Measurement of surface area
The development of the burn area estimate and its validation in the lab has taken into consideration the open water burning scenario. The burn area estimate was designed to require two or more cameras which can capture some or all of the burn region. These cameras can be at a low vantage point as if they were on the deck of a ship or an aerial vantage point like a UAV. The algorithm used all available imagery of the fire and transformed them into a ‘birds eye view’ reference frame using a planar homography [Kanatani]. This top down view, is better than the side perspective for tallying geometry since the area of pixels has a proportional relation to burn area. An example of transforming images using a planar homography is shown in Figure 3. With actual fire the images from multiple perspectives were transformed immediately and then superimposed to find the area. The time to do the computation changes with the number of cameras and their resolutions occurs in the order of a few seconds.
As an example Figure 4 shows the fire from 3 of the 6 visible light cameras used in the measurements. Notice that in last image on the right there is an area free of burning. Notice the right side of the center image also shows part of the non-burning area with some of it obscured by the flames. Figure 5 shows the same three images transformed to the birds eye view and rotated to be in the same horizontal plane coordinate system.
Using image processing techniques such as dilation, blurring and thresholding, the red, green, and blue (RGB) values for the visible light cameras show the interior of the fire can determined as shown in Figure 6 and Figure 7.
In this reference frame the fire area is combined to yield a burn area, Figure 7, shown in red. The process described here given the setup during our measurements using six 1024 × 768 cameras takes less than 2 seconds. The process to determine the homography in the lab is done with fixed coordinates determined ahead of time and once the matrix is constructed the actual transformation is instantaneous. There are two methods to be used in the field. One uses common points found in the captured imagery to co-register the ‘birds eye view’ imagery and the other can use GPS coordinates and pose associated with each camera to formulate the transform.
Thermocouples and acoustic transducers were mounted on a frame inside a tank as shown in Figure 8 to allow data collection during burning. The 16 thermocouples were separated by 1 mm vertically and the thermocouple tree was adjusted for each burn to enable the temperature profile in the slick to be measured. Several visible and IR cameras were placed around the burn apparatus in protective cases as shown in Figure 8. The 70 cm diameter tank was filled with water approximately 5 cm above the transducers and oil was poured to create a slick of approximately 1 cm thick. The initial volume of oil was approximately 3.8 L.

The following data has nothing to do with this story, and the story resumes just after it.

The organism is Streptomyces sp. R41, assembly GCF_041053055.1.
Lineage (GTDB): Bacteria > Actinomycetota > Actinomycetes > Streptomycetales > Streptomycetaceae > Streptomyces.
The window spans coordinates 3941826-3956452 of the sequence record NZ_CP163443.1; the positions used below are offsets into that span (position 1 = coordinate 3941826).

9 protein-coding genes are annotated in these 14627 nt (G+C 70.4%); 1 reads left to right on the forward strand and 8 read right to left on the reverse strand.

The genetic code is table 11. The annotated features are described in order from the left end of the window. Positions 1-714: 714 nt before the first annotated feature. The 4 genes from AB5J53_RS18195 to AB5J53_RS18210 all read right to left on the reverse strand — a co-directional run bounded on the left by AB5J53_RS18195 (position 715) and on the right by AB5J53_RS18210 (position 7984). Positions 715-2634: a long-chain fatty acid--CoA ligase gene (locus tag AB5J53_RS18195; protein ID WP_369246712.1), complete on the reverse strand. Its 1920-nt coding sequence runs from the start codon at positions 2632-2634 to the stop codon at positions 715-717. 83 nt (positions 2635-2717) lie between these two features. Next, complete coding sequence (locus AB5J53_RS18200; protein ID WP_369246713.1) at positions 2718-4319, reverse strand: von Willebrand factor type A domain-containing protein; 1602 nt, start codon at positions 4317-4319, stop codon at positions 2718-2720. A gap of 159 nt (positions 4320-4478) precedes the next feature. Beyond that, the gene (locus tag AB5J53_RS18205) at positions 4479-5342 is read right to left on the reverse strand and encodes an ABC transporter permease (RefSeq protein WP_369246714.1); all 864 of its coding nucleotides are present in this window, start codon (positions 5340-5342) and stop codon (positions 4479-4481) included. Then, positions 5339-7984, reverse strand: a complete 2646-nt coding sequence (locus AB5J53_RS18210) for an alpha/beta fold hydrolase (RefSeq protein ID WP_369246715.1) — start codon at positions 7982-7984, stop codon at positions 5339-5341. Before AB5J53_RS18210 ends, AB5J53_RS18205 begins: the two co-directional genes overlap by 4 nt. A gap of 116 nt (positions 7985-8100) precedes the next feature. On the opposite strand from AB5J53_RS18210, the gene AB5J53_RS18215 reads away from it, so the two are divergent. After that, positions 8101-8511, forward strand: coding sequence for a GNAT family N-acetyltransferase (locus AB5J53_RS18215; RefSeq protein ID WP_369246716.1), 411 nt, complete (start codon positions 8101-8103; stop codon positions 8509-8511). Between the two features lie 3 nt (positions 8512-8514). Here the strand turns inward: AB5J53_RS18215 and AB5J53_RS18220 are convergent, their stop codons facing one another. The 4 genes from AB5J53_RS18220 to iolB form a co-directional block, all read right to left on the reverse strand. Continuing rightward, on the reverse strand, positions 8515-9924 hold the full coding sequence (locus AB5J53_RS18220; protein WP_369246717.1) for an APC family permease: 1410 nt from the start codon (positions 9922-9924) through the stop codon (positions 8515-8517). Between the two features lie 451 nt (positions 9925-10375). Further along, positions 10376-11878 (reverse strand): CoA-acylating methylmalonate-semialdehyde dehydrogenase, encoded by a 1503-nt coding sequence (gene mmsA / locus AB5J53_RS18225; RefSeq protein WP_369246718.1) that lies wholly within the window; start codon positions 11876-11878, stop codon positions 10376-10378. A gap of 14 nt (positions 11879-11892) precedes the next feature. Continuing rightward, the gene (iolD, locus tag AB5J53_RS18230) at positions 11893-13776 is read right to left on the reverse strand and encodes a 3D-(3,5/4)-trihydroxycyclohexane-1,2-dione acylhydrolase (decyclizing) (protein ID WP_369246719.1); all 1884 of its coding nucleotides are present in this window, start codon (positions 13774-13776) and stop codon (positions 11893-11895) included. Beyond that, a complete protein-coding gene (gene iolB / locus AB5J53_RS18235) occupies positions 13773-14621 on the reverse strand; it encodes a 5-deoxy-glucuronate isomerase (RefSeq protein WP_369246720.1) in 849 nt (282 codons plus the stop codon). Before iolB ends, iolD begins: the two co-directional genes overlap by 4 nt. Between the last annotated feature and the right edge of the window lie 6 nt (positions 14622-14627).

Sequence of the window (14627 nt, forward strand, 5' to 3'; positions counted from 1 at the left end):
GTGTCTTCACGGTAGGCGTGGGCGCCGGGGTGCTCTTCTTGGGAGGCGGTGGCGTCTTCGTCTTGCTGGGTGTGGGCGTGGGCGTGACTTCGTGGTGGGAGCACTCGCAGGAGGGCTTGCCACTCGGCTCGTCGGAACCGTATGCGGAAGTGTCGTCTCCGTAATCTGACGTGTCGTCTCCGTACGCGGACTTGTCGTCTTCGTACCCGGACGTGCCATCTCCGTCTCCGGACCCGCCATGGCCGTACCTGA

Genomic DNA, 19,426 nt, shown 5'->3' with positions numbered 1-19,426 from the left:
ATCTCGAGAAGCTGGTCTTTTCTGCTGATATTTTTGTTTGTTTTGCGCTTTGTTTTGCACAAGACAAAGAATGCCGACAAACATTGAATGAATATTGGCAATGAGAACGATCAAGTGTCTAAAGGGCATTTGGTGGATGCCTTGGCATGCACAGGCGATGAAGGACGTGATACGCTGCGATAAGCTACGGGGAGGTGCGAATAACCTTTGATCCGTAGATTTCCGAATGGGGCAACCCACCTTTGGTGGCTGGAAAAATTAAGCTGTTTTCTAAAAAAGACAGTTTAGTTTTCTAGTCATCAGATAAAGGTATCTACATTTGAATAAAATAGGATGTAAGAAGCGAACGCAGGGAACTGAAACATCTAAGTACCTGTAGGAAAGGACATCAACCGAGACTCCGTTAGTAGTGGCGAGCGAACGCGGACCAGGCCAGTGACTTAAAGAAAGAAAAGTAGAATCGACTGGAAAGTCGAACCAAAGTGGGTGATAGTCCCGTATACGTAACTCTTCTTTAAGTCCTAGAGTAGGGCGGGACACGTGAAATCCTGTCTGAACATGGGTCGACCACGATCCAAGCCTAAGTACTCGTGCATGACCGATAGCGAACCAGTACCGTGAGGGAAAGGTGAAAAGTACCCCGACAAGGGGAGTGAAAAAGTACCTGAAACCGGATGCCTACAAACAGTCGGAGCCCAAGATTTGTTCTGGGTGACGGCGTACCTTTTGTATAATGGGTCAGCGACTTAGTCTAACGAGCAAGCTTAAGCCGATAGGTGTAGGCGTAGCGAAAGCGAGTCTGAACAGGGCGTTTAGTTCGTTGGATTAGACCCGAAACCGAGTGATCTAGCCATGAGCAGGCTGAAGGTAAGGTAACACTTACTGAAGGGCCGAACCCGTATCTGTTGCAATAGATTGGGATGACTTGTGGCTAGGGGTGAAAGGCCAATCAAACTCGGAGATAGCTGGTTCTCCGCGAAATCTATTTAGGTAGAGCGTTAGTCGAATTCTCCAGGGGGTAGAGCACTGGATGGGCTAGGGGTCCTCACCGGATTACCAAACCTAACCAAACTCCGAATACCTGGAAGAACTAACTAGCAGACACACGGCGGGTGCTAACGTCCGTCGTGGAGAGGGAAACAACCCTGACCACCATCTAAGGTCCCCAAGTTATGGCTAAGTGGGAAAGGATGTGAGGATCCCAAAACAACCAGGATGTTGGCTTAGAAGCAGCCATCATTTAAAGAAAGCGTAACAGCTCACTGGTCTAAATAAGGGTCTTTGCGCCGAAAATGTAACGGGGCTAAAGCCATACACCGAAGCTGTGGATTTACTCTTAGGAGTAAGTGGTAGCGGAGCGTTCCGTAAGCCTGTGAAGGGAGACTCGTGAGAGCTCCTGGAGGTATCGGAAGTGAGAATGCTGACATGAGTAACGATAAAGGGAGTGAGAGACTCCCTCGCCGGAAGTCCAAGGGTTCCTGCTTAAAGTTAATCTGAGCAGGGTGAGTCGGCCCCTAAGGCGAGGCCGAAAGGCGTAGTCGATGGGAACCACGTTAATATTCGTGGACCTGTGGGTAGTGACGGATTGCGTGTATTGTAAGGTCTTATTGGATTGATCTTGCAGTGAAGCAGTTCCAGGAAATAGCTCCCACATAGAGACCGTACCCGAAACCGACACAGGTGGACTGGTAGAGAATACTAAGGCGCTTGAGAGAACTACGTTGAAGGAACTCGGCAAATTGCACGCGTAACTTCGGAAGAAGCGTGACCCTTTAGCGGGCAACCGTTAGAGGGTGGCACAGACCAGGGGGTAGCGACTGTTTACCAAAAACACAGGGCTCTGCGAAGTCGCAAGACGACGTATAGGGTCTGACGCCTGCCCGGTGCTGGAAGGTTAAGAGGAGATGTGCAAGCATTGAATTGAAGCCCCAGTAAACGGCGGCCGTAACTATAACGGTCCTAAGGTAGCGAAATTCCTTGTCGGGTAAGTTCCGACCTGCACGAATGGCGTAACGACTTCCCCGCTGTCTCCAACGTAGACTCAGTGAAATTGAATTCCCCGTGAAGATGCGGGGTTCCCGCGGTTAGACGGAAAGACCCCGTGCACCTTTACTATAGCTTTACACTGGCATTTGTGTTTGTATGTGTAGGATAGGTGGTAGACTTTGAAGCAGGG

RESULTS AND DISCUSSION
Direct Measurement of Oil Thickness and Temperature During ISB
Acoustic data was collected during the burning of several oils and petroleum products including ANS, rock, diesel fuel, and hexane. For this work we will report on burning ANS to show the methods and results. The acoustic signals from one of the sensors below the burning oil are shown in Figure 9. The vertical axis is the distance the acoustic wave travels in the oil slick and the horizontal axis is the time during the burn. Each vertical line is an individual acoustic signal similar to the one shown in Figure 1 with the color representing the amplitude of the signal (black is low and red is high). The horizontal lines from 0 seconds until ~ 40 seconds are the signals from the bottom of the slick, the top of the slick, and multiple reverberations inside the slick before the oil was ignited. After the oil was ignited the acoustic signals from the bottom and the top of the slick were still visible. We use the difference between those two signals to calculate the thickness during the burn. Evident in this sonar-like image is the high degree of returned signal, or scattered signal, at and above the top of the oil slick. The scatter is caused by the boil over of the liquids which occurs almost immediately for the oil and at ~ 200 seconds into the burn for the water as indicated by the scatter and movement of the bottom of the slick starting at about 240 seconds into data collection. The vigorous burning phase can be seen to occur from ~225 seconds through 350 seconds as indicated by the high degree of scattering and large amplitude signals in that time frame.
To determine the instantaneous thickness, we accounted for the change in the speed of sound as a function of the temperature using the data shown in Figure 2. The resultant temperature profiles in the oil slick are shown in Figure 10. The depth and time dependence are along the vertical and horizontal lines are shown in the